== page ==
Simple Attenuators - Design And Testing

Gene Ballzz

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There are many folks who claim that a one step mismatch, in either direction is OK. Some even intentionally use it as a subtle nuance of tone chasing. And while it is certainly true that some amp designs are more "forgiving" than others, it is also true that some designs are much more "sensitive" to such. What I see as the best approach is to always seek to err on the side of caution and simply match output impedance with the load it is driving/feeding. In any case, a mismatch will always affect the tone, at least to some degree!

This does become difficult with certain Mesa Boogie amps (and others) that only have 8Ω & 4Ω outputs and one desires to use a 16Ω 4x12 box. Although Mesa Boogie is one of the manufacturers that seemingly claims in heir own literature to be more "forgiving" of such a higher impedance mismatch. On the other hand, any 16Ω, 4 speaker box can be easily rewired to 4Ω.
Just My $.02,
Gene
 

JohnH

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Hi @luxspring

There's a load that you can add, to bring a 16ohm M2 down to 8Ohm. It reduces all settings by a further 3db since it takes half the power.

To help discuss, could you describe the amps and cabs that you'd want to use? power-ratings and Ohms. And how loud do you need to go?
 

luxspring

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Hi @luxspring

There's a load that you can add, to bring a 16ohm M2 down to 8Ohm. It reduces all settings by a further 3db since it takes half the power.

To help discuss, could you describe the amps and cabs that you'd want to use? power-ratings and Ohms. And how loud do you need to go?
Hi again John and thanks again to you and Gene for the replies.
So a friend has requested me to build one for him and he has currently three amps he would like to use it with:
- Fender Twin with 4,8 and 16 ohm selectable
- Vox Ac30TB with only 16 ohm selectable although OT has an unused 8 ohm tap. He prefers I don’t tamper with that though.
- AN other (don’t remember now) which means boy has an 8ohm output.

He doesn’t use any external cabs, they are all combos. He just wants to put the attenuator between between the amp and its internal speakers(s)

Volume wise he is usually gigging in small bars with a hard rock band.

Cheers
Paul
 

JohnH

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Ok thanks, I reckon we need @Gene Ballzz to offer a considered opinion on how much power may be needed for those scenarios. It may well be best to build two simple M2's, one at 8 and one at 16 Ohm?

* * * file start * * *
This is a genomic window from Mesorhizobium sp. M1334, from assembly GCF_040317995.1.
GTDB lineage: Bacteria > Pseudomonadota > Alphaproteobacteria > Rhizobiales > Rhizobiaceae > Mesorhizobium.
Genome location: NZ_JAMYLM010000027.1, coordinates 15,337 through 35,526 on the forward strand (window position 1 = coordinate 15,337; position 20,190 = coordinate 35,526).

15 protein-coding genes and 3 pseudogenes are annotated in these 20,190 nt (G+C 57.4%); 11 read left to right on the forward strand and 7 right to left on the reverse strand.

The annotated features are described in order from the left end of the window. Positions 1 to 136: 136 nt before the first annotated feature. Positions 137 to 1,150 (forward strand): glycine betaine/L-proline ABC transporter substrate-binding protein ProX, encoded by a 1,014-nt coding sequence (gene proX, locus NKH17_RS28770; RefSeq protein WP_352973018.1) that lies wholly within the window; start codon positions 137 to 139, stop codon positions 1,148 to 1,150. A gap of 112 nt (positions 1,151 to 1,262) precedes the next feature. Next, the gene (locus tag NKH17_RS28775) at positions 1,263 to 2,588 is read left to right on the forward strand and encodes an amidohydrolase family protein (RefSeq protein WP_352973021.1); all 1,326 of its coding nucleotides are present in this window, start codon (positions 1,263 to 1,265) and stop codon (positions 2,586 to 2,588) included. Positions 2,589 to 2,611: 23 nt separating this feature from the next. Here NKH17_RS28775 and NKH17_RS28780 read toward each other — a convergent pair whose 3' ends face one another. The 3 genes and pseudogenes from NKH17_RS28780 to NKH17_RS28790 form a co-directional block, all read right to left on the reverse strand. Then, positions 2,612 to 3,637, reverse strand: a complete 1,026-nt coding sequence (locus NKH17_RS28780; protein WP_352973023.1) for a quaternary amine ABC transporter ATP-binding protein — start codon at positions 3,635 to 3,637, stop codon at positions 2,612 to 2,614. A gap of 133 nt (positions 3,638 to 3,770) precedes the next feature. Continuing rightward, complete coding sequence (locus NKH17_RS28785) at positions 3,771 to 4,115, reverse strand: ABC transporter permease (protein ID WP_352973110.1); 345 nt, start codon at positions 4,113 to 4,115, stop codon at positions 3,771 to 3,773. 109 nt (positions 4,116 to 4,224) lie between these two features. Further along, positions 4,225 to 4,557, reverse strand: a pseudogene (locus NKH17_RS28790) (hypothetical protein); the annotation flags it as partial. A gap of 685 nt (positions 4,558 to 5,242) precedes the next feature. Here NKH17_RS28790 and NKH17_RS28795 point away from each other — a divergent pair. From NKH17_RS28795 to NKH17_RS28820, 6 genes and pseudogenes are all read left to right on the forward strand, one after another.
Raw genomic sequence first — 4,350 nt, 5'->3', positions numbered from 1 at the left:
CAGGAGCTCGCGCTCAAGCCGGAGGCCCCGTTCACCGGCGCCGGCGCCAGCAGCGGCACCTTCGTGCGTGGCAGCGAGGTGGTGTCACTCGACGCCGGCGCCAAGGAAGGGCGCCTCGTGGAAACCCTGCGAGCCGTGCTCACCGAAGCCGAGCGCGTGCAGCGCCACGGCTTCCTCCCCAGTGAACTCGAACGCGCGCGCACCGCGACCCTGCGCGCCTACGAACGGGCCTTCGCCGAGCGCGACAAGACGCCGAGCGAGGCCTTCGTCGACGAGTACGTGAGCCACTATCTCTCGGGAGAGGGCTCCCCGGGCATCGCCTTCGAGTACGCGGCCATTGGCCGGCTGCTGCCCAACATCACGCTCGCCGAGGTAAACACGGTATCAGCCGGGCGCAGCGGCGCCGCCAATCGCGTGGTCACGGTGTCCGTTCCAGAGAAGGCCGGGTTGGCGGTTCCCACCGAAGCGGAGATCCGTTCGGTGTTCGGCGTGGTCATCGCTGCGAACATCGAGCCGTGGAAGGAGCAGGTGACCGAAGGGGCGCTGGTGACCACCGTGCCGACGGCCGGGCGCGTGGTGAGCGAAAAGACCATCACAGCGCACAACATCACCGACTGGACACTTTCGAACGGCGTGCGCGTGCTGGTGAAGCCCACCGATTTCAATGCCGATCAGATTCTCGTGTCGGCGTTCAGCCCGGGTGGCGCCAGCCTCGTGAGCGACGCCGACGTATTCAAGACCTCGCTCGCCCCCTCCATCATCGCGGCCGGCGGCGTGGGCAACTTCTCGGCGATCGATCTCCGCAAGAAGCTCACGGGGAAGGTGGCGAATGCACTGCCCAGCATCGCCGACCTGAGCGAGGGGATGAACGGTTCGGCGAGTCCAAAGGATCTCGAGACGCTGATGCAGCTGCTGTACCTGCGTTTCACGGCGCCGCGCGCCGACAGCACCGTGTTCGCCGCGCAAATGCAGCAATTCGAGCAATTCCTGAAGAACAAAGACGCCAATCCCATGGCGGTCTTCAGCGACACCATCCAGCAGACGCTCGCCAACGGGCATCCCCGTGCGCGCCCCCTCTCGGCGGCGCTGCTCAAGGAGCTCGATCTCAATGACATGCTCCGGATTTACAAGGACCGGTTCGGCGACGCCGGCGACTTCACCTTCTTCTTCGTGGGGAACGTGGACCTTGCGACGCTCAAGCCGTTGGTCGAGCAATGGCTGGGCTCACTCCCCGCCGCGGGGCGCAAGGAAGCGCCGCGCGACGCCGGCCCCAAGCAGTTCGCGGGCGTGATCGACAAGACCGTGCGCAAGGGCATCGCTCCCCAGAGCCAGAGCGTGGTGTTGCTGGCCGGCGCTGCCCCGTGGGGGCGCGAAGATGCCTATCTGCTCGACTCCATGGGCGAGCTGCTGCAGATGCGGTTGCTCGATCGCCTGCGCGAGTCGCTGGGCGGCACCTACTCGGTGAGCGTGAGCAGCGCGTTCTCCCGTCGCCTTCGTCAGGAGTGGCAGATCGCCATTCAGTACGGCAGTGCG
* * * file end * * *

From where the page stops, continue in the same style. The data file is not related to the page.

The issue is that when you use the attenuator with a circuit to convert the front from say 16 to 8 ohms, and another to convert back to 16, you can lose up to 3 db at each conversion. And the base M2 takes of 7db at stage 1 anyway. So you could be starting with -13 db, and a say 30W amp is now only sounding at about 1.5 W. Fine for home, but probably not for a hard-rock bar gig!

An M2 running at its intended ohms would be 6W with a 30W amp, which might be about right.

The latest diagram also has a -3.5dB setting too, 30W goes to 13W, or lower.
 
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chocol8

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I would suggest building two load boxes for him. One at 8 ohm and one at 16 for the Vox. You could put in a pair of main resistors to make a single box switchable, but it is going to be bigger, and unless you switch out other components, it will be a compromise. At that point you might as well just build two separate units.
 

Gene Ballzz

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@JohnH & @luxspring ,
The question marks here surround:

FIRST> Which Twin? As thare have been at least four general incarnations, ranging form about 80 watts to a whopping 135 watts. There is the Tweed Twin Amp (80 watts), the '60s style (most prevalent) Twin Reverb (85 watts), late '80s/early '90s "The Twin" (100 watts) and an "Ultralinear" version, not sure of the nomencature, (135 watts). Research and memory tells me that the only version with truly "selectable" impedance is that '80s/'90s "The Twin!" This makes me suspect the 100 watt "The Twin" which is a more modern style amp.

SECOND> Is the other "don't remember now" amp?

THIRD> It should also be remembered that most (if not all) versions of the AC30TB do not have any negative feedback, for whatever that may mean?

We really need clearer descriptions to make the most accurate recommendations.

Wish I Could Help More?
Gene
 

luxspring

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I
@JohnH & @luxspring ,
The question marks here surround: